Our Perspective

      • South Sudan: Reflections on one year after independence | Lise Grande

        11 Jul 2012

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        Computer training programme for women in South Sudan. Photo: UNDP South Sudan.

        This has been an impressive year, but a difficult one. Let’s first recognize South Sudan’s achievements. South Sudanese are building their country from scratch. During the six-year Comprehensive Peace Agreement period, South Sudanese made huge progress. Nowhere else have so few people working from such a low base done so much. 29 ministries, 21 commissions, ten state governments, a national parliament and ten state legislatures were established. More than two million people returned to South Sudan, the number of children attending primary school tripled, measles was reduced from epidemic levels and 6,000 kilometers of roads were opened, connecting major cities and towns. Despite this progress, the state building exercise facing South Sudan is the largest of this generation. The human development indicators are amongst the worst in the world, with 80 percent of the population living on the equivalent of less than 1 USD a day. 4.7 million people are estimated to be food insecure this year. Less than half of the civil servants have the qualifications needed for their post. Much more needs to be done to ensure that proposed measures of accountability and transparency deter any mismanagement of public resources. During this first year of statehood, the UN agenciesRead More

      • Renewing commitments for Afghanistan’s sustainable development | Rebeca Grynspan

        10 Jul 2012

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        Today, more than 20 percent of public civil servants in Afghanistan are women, and girls make up 34 percent of the seven million children in school. Photo: UNDP

        The international community and the Government of Afghanistan have just agreed on how to engage further in Afghanistan. This was a crucial outcome at a conference I recently took part in, gathering representatives from over 70 countries, civil society and international organizations in Tokyo on 8 July. Participants decided to renew and monitor mutual commitments for Afghanistan’s long-term social and economic development by pledging US$16 billion in aid through 2015, with the Afghan Government pledging to tackle corruption resolutely. This is a vital boost as Afghanistan continues its path towards assuming full responsibility for its future—including its security, governance and development. The country has made huge strides comparing to its own recent past, when girls did not go to school at all, few boys got past third grade and incomes were at the bottom rungs of international subsistence levels.  Afghanistan has experienced a four-fold improvement in the number of expected years of schooling and per capita income tripled in the past 10 years. Women have seen advancements. Today, more than 20 percent of public civil servants are women, and girls make up 34 percent of the seven million children in school. From 2000-2011, adolescent fertility rates decreased 40 percent and maternalRead More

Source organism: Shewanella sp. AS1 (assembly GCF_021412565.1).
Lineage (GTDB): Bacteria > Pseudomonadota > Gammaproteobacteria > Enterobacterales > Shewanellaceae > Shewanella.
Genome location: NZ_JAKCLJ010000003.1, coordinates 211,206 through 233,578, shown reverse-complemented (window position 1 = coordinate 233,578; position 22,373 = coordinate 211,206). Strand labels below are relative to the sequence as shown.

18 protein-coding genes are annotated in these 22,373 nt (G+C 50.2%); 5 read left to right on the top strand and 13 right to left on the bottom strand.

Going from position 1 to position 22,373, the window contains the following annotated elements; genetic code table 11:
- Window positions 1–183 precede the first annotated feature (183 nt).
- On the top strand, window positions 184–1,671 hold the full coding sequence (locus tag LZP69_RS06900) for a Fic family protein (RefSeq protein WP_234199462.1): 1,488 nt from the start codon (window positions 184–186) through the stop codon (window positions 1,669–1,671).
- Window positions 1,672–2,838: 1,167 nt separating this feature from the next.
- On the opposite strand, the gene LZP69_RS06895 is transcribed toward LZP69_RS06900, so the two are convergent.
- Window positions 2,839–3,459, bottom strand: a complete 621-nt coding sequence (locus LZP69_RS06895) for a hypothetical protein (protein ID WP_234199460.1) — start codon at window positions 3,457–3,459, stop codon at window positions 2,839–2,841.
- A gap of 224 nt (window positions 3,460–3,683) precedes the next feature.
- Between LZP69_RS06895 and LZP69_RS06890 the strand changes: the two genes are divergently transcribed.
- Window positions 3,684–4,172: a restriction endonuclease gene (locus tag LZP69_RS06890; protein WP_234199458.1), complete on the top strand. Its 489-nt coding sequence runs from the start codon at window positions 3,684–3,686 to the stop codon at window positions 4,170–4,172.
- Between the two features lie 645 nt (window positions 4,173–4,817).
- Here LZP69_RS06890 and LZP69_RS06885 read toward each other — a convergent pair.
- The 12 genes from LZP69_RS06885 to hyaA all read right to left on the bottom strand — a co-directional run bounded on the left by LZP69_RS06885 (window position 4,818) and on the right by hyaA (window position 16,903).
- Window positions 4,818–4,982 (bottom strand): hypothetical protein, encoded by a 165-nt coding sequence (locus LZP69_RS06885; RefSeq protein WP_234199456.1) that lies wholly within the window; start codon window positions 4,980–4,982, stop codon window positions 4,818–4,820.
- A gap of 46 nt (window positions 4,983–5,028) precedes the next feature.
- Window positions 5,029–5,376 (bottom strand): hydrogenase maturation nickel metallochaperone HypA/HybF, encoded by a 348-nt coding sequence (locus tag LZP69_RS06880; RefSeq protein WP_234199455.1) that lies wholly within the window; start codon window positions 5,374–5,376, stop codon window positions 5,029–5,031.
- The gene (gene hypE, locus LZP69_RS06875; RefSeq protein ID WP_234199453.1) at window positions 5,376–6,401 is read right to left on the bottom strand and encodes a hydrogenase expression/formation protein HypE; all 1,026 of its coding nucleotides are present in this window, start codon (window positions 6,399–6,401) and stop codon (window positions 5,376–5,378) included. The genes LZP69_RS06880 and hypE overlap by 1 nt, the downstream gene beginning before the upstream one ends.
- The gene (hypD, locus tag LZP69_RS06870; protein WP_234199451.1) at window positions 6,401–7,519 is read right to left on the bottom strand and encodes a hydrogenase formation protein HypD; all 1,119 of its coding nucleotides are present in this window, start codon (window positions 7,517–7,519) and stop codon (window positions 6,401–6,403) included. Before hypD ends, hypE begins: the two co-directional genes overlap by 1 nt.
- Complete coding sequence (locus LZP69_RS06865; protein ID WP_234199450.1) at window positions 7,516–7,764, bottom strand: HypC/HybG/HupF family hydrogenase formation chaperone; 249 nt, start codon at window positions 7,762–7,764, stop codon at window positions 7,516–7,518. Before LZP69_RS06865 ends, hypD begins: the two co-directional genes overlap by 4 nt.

• Preparing for Disasters: A key to Development | Jordan Ryan

        03 Jul 2012

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        In the last decade, almost one million people have been killed by disasters and more than one trillion dollars have been lost. Yet only 1% of international aid is spent to minimise the impact of these disasters. #ActNow and join our campaign!

        Since the year 2000 one million people have lost their lives to disasters caused by natural hazards, and another one billion have suffered from the consequences of these catastrophes. The vast majority of those affected live in developing countries. Studies show that the poor of the world are exposed to much greater risk from natural hazards. Disaster risk reduction needs to be at the center of development. Every dollar invested in minimizing risk saves some seven dollars in economic losses from disasters. Investment in disaster risk reduction remains low around the world. It is estimated that between 2000 and 2009, donors provided the world’s 40 poorest countries with US $363 billion in development assistance, yet only one percent of this sum was allocated to disaster prevention. In addition to investing in risk reduction, attention needs to focus on building resilience in the face of recurrent disasters. Communities that repeatedly invest and reinvest in poorly planned projects will face a continuous cycle of recovery. To build back better requires an approach that embraces knowledge, an understanding of context and a willingness to improve. When planned well, recovery efforts can help restore and support development efforts, transforming communities while repairing and addressing immediateRead More